The Social Responsibilities Round Table works to make ALA more democratic and to establish progressive priorities not only for the Association, but also for the entire profession. Concern for human and economic rights was an important element in the founding of SRRT and remains an urgent concern today. SRRT believes that libraries and librarians must recognize and help solve social problems and inequities in order to carry out their mandate to work for the common good and bolster democracy.
Learn more about SRRT on the ALA website.
Hello SRRT folks,
When I saw the agenda for today's meeting, I noticed that something difficult happened at the in-person meeting at Annual, and it sounds the kind of thing I am familiar with from my time on SRRT Action Council years ago. I count myself as a SRRT "veteran," and I wish the word were less accurate. (I've been hurt, and have hurt others.) I have reflected a lot on the way I behaved at meetings back in the day, and the way those meetings felt, and I'd like to share a few thoughts.
Even as an observer at the meeting today, I could feel the tension. I had no problem with anything that people said, and really appreciated a lot of it, but even so I could feel my blood rising just from being in the group, even muted and as invisible as I could be. It's a feeling of anxiety and anger mixed together. It's fight-or-flight feelings. These meetings bring this kind of feeling up in men in particular. I don't know why that is, but maybe it's related to whatever reason men are overrepresented in SRRT to begin with.
There is a problem that I think we have in common with most values-based groups. I think it often most strongly affects people who have strong feelings about the values and principles that these groups are based on, because they care the most about things turning out in accordance with those values, as they interpret them.
Two me these two things, the fight-or-flight feelings and the rigidity and controllingness that come from a commitment to values, recommend two possible remedies. The first is to deal with those feelings by shifting our attention to them, at exactly the moments when it seems the issues being discussed are of the highest importance. To take a break. Maybe as soon as things start to get heated at a meeting, the coordinator can ask for a minute of meditation on your feelings. If that sounds a little woo woo, please take a minute to think about it.
The second is to loosen up, and to remember that other people's views are just as important as your own.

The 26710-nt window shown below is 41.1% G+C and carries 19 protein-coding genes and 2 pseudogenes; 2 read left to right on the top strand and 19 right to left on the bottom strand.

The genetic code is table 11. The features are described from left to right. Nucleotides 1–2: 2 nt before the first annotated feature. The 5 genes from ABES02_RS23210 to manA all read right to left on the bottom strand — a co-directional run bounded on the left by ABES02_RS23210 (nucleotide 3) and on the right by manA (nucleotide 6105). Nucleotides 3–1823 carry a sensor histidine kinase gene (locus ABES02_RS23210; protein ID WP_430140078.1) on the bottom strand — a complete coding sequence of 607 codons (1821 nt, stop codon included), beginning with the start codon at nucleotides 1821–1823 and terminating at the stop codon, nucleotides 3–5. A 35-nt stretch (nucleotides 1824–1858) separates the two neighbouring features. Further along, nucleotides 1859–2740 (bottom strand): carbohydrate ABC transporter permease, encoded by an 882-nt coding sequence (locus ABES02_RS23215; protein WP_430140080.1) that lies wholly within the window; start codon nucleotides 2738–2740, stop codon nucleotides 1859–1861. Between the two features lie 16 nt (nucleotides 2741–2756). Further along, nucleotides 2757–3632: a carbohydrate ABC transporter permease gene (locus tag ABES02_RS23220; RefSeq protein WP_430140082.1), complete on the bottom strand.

That inclusivity part though, as we began to see in the discussion of the values statement today, runs into a difficulty. The attempt to formulate that first statement, about SRRT being inclusive of those who share our values and commitments and are well intentioned, had us running around in circles a little bit. Who decides who shares our values and commitments? Who decides who is well-intentioned? Can we really assume that everyone is well intentioned? Back in the early 2000s, as some here will remember, a hard-right blogger began attending SRRT meetings, absolutely with hostile intent. I think it's not unlikely that SRRT will see someone like that again in the future, the way things are these days. When someone like that comes along, everyone would agree that his intentions are bad, except him. This blogger made specific reference to the bylaws and included himself in those the group was intended for. It was extremely frustrating. So, I think we have to admit that we cannot and do not always assume someone is with us with the best of intentions.
And what happens when such a judgment is not unanimous? What happens when someone drops in who is a Bill Maher Democrat, just for an example, who assures us that he's an old school liberal but takes a lot of conservative positions and is a centrist on all the rest? Maybe most in the group would welcome him and give him credit for good intentions, but likely some in the group, with arguably good justifications, would not. It would almost be a worse situation than dealing with a hard right interloper, which would at least unify the group around the question of what to do about him.
It seems like an insoluble problem, one that's at the core of any values-based group, but I don't think it really is insoluble. The answer, or my answer, is: feelings, and respect for others. Dealing with fight-or-flight feelings internally as they come up, even if it means leaving an issue to others for a minute, and remembering to be generally loose and liberal with our judgments, by way of recalling that our own views are not more important than anyone else's, regardless of our experience or knowledge of political things.
If I felt more confident in my own ability to do this, I might want to rejoin Action Council, but really, I don't think I've overcome this problem enough in myself to be the positive influence I'd like to be. But I'm glad to sit in like I did today.
I am a newbie to this committee. So far, I am lurking on posts to understand the committee's culture. Admittedly, I have not attended a monthly meeting. Your letter has encouraged me to investigate this experience. As I lurk, I think about my civil rights experiences in my library. I want to contribute to the conversation but await an opportunity to speak and be heard. Thank you for your honesty and transparency. I wish there were contacts to mentor a newbie into committee work.
SRRT members can see our recent activities on our Year in Review page and below are some volunteer and committee opportunities. I would say that every group is open to suggestions and volunteers:
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